35mm Sprocket Hole Panoramic Photographs




Introduction: 35mm Sprocket Hole Panoramic Photographs

How do photographers get those wide images that bleed through the edges of the negative, showing the sprocket holes? This is achieved by loading 35mm film into a 120 medium format camera. There are many other 120 cameras that can achieve the same results, but I’m going to use the Holga as an example.

Gather these things you will need. 2 pieces of memory or regular matress sort of foam cut into about 3/4 inch squares, 1 peice of foam cut thinly, about 1/4 of an inch, to the measurement of the left spool compartment length and width wise. 4 medium size rubber bands, scissors, your holga or similar camera, clear celephane tape. (Photo. 1)

1. Remove the back of your Holga using the little metal clips on each side that slide up—if you still have clips and haven’t yet chucked them in favor of Velcro (article to come) —-and remove the take up reel. (photo 2)

2. Create your take up reel by overlapping rubber bands to a thickness of about a 1/4 of an inch, on each side of the spool to create a barrier so the 35mm film cannot travel up or down the spool of the uptake reel. Measure the width of the 35mm film and center your barriers on the spool so that the film edges (sprocket sides) meet near the barriers. Adjust to width if necessary - doesn’t have to be perfect, but make sure your rubber band barriers are not narrower than the film. Place it in the take up real compartment on the left of the camera.(photo 3)

3. First, the single longer piece should be pressed into the bottom of the spool compartment. Install a precut piece of foam on the top of the compartment and one at the bottom. (Photo 4)

4. Place 35mm film, flat side up, cylindrical part of the canister down, with the knobby protrusion of the 35mm film canister pointing to the bottom of the camera. The film canister should fit snuggly between the two pieces of foam. (photo 5)

5. Pull lead of 35mm film out of canister about six inches and fasten by guiding through the spool of the take up reel and affixing it with clear cellophane tape. The film should be centered vertically behind the cameras aperture. (photo 6)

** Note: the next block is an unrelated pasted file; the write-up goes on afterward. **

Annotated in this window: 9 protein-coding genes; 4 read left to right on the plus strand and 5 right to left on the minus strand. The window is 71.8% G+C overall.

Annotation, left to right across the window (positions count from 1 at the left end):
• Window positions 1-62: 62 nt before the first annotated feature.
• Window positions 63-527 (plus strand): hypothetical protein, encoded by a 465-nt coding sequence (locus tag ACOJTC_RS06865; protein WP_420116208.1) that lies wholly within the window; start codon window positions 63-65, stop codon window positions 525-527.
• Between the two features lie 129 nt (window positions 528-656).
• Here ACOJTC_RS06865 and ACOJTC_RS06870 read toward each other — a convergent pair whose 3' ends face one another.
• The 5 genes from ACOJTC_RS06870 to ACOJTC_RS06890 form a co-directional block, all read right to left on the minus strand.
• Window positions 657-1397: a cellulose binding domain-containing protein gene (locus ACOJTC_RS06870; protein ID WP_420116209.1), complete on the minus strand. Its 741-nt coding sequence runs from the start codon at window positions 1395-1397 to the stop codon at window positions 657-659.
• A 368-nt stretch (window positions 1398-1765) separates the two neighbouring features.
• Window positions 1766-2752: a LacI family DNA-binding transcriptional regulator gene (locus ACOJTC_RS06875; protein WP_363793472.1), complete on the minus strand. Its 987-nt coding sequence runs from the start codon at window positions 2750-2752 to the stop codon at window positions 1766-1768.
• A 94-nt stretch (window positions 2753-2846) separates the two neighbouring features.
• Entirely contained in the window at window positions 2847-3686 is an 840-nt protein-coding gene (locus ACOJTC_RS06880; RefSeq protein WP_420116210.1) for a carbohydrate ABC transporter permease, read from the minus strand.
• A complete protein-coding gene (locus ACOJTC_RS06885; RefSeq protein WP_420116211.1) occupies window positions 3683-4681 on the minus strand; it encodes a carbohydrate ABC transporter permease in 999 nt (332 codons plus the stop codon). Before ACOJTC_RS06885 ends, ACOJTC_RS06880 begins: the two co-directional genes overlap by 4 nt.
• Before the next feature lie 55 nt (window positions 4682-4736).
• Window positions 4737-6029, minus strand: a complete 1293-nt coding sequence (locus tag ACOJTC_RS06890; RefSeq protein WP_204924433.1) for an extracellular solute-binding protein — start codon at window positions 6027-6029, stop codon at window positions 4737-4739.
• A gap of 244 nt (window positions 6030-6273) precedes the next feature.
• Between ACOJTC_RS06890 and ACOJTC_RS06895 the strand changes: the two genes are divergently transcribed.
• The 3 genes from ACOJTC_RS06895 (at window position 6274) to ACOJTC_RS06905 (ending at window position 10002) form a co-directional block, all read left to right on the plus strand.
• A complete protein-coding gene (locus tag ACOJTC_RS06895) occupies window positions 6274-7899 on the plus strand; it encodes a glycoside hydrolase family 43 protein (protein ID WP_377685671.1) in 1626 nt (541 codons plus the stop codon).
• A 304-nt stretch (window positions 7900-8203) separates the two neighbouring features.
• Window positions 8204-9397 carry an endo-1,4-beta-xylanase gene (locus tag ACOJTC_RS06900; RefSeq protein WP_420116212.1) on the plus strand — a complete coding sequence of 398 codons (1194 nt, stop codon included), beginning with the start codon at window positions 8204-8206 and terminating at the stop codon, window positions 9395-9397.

6. Put the back on and tape the see through window up with gaffers or black electricians’ tape covering both sides of the window.(photo 7)

7. Tape your Holga up for light leaks as you would or would not normally do. (photo 8)

8. Give the uptake reel three full revolutions, and you are on the first frame and ready to shoot.

9. The tricky part, how you know where you are on the real. Count clicks of the take up knob. 25 clicks between frames is about right for a 24 exposure roll of film, so listen carefully as you turn the take up knob.

10. And now the trickier part, you will have to unload the film completely in the dark or use a changing bag. You will be able to easily roll your 35 mm film back into it’s canister by turning the knob-protrusion on the canister, you should know how to do this with a dummy roll before you get frustrated in the dark and blow a lot of work by flipping the lights on.

11. Process with special instructions ‘DO NOT CUT NEGATIVES”. Then either have your negatives scanned or do it yourself to print or use on the web.

Be cool to your local film processors about not sending your roll in with tape still stuck on it, it jams the machines.

2011 Creative Commons by Darin Barry



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